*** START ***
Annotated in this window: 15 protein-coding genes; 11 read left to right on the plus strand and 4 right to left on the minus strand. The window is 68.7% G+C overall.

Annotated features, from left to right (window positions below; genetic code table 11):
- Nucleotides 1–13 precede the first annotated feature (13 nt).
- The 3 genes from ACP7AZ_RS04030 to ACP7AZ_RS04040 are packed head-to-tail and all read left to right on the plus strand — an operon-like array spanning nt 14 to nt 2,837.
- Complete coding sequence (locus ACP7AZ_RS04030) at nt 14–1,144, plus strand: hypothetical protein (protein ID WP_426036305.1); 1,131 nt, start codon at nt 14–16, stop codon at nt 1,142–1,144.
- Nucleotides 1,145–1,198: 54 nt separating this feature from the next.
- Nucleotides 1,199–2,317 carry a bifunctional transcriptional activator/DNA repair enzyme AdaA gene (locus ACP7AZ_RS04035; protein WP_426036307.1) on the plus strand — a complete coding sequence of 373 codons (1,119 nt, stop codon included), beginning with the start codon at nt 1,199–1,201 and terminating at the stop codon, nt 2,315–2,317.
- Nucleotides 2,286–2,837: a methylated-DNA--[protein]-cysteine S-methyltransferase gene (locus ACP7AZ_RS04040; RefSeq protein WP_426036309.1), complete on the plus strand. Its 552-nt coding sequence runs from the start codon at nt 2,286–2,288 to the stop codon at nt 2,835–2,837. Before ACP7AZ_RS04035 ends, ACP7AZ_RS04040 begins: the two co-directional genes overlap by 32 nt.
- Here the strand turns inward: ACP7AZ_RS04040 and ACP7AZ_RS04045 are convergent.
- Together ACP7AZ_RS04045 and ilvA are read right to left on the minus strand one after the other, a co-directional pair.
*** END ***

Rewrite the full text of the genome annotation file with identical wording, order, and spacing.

Annotated in this window: 15 protein-coding genes; 11 read left to right on the plus strand and 4 right to left on the minus strand. The window is 68.7% G+C overall.

Annotated features, from left to right (window positions below; genetic code table 11):
- Nucleotides 1–13 precede the first annotated feature (13 nt).
- The 3 genes from ACP7AZ_RS04030 to ACP7AZ_RS04040 are packed head-to-tail and all read left to right on the plus strand — an operon-like array spanning nt 14 to nt 2,837.
- Complete coding sequence (locus ACP7AZ_RS04030) at nt 14–1,144, plus strand: hypothetical protein (protein ID WP_426036305.1); 1,131 nt, start codon at nt 14–16, stop codon at nt 1,142–1,144.
- Nucleotides 1,145–1,198: 54 nt separating this feature from the next.
- Nucleotides 1,199–2,317 carry a bifunctional transcriptional activator/DNA repair enzyme AdaA gene (locus ACP7AZ_RS04035; protein WP_426036307.1) on the plus strand — a complete coding sequence of 373 codons (1,119 nt, stop codon included), beginning with the start codon at nt 1,199–1,201 and terminating at the stop codon, nt 2,315–2,317.
- Nucleotides 2,286–2,837: a methylated-DNA--[protein]-cysteine S-methyltransferase gene (locus ACP7AZ_RS04040; RefSeq protein WP_426036309.1), complete on the plus strand. Its 552-nt coding sequence runs from the start codon at nt 2,286–2,288 to the stop codon at nt 2,835–2,837. Before ACP7AZ_RS04035 ends, ACP7AZ_RS04040 begins: the two co-directional genes overlap by 32 nt.
- Here the strand turns inward: ACP7AZ_RS04040 and ACP7AZ_RS04045 are convergent.
- Together ACP7AZ_RS04045 and ilvA are read right to left on the minus strand one after the other, a co-directional pair.